Systems-based therapy is based on the science on complex systems theory – it is providing radical new ways of understanding the physical, biological, ecological, and social universe. As human beings, we are complex ecosystems: brain systems, tissue systems, organ systems, neural networks — biospheres that can hum and dance together, meant for harmonious interconnections. A human being can be a symphony of systems, or it can be out of tune and out of synch.
In psychotherapy, systemic therapy seeks to address people on the individual level in an attempt to synchronize their individual systems, and also as people in relationships, dealing with the interactions of groups and their interactional patterns and dynamics. NeuroSystemics, a systems-based therapeutic intervention, is a methodology which helps to synchronize these systems back together in one’s personal life and with wider influences on communities and societies at large.
“Everything in the universe has a rhythm, everything dances.”
More than “techniques,” NeuroSystemics provides the understanding for accurately employing specific interventions that match an individual’s phase and allows what’s next to unfold organically. These interventions are effective because of what they are, but especially, they are effective because of when they are applied. To learn to waltz, we start with a set of three steps in a specific sequence; to dance the waltz is to apply those steps in time with the music, respecting its rhythm and feeling. Keen observation, attunement, a hopeful nature, sensitivity to timing, compassion, and love are the qualities which emerge in us as human beings and as successful NeuroSystemics therapists.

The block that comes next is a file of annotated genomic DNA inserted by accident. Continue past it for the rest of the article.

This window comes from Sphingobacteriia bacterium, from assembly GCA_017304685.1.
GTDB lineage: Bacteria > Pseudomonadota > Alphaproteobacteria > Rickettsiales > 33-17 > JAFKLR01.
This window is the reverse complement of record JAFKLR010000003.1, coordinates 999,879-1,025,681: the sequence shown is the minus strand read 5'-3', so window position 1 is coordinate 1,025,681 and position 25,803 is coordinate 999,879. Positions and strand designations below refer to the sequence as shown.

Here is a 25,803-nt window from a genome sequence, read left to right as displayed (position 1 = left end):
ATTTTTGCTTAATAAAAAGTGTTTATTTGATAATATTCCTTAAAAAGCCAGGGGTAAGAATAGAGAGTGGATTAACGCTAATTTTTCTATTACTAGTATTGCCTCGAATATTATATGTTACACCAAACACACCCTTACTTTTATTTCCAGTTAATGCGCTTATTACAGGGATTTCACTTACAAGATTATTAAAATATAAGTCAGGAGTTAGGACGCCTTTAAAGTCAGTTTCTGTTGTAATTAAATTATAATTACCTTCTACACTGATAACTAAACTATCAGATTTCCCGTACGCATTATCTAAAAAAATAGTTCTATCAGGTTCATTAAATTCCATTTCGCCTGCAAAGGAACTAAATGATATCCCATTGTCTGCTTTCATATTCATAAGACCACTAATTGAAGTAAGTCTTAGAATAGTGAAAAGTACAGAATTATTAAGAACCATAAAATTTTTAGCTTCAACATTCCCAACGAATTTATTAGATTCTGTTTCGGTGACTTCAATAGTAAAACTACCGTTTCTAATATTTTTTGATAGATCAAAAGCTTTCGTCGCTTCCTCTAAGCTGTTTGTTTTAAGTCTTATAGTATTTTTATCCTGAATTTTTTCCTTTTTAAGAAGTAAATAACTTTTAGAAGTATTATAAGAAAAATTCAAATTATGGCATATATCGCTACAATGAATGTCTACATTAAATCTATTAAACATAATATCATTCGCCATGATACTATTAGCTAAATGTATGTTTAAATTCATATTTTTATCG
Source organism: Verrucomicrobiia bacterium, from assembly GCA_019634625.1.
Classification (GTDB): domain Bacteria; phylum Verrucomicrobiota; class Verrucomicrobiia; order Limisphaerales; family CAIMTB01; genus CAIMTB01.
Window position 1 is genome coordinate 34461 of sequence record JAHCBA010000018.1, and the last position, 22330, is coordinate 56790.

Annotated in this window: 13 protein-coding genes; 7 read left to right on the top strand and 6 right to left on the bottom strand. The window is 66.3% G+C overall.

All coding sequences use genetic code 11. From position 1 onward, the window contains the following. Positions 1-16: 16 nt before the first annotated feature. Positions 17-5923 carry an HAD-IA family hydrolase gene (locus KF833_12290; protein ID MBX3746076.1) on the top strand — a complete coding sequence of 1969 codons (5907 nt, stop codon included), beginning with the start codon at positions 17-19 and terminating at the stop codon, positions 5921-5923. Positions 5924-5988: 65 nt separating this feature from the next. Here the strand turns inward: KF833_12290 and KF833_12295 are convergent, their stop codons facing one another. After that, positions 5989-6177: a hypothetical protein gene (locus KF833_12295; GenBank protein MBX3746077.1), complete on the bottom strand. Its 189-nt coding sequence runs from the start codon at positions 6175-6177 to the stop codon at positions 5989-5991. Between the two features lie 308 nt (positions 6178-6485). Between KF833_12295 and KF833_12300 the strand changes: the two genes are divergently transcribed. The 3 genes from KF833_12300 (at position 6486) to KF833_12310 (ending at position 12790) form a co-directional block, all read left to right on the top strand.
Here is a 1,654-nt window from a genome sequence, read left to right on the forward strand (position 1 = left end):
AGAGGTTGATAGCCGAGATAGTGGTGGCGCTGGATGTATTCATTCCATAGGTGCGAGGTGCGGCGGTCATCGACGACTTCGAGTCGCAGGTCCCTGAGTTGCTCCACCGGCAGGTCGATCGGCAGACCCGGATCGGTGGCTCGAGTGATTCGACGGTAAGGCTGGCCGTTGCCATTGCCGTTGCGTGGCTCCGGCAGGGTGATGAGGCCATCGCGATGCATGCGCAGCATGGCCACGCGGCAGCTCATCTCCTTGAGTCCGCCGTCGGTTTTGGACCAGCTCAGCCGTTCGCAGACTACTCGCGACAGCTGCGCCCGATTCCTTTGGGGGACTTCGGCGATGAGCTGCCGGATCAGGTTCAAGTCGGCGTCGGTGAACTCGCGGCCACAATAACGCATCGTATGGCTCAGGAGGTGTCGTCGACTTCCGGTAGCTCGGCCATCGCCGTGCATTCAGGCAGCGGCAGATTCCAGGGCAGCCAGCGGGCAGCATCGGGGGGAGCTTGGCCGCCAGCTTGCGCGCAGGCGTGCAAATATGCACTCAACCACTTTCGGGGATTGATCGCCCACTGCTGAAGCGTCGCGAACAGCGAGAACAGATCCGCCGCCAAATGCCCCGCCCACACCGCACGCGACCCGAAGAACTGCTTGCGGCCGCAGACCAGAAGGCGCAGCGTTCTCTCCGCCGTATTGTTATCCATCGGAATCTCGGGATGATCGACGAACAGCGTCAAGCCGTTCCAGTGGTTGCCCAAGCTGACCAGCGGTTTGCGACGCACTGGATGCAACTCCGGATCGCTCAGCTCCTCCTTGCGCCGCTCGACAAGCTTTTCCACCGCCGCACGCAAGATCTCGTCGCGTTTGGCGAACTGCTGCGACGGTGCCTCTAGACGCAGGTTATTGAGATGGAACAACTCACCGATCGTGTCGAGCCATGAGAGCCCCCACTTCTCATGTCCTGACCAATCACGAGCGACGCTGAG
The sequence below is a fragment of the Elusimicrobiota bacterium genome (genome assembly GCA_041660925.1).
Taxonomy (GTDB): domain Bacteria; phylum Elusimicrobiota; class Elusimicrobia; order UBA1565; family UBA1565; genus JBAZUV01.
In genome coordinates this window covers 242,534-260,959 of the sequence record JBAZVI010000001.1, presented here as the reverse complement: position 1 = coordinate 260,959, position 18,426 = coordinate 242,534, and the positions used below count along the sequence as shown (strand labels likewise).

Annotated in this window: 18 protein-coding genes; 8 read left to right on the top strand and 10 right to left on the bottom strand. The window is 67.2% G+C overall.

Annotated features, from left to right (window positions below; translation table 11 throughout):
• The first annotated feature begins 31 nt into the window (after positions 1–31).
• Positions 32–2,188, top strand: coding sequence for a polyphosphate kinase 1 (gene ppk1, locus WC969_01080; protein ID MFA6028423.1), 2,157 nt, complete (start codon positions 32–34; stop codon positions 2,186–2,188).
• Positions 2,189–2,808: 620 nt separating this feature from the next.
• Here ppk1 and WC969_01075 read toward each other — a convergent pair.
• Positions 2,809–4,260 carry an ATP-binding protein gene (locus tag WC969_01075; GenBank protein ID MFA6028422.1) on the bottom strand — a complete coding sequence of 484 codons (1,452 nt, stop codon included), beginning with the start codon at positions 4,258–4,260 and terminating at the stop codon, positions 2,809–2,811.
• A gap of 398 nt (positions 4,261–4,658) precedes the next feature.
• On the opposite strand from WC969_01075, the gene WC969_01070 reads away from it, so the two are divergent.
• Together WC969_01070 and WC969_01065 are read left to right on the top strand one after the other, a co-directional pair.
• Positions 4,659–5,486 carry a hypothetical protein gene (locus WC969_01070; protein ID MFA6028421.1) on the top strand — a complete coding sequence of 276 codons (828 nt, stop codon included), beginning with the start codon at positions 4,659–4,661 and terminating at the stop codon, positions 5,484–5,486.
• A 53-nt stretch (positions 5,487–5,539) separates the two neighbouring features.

Organic Intelligence is both a professional and a life direction. Ultimately, NeuroSystemics catalyzes our capacity to experience relief from endless striving by recalibrating the nervous system. A recalibrated nervous system opens the way to experience harmony in life, to relate, and to love again freely. NeuroSystemics offers the possibility of finding ourselves in compassionate and sustainable action, arising spontaneously to meet each moment. This means ease and heartfelt engagement on behalf of society, something previously found almost exclusively after years of contemplative practice. The Sanskrit term Nishkam Karma describes this ease and engagement as, “Taking responsible action without attachment to the outcome.”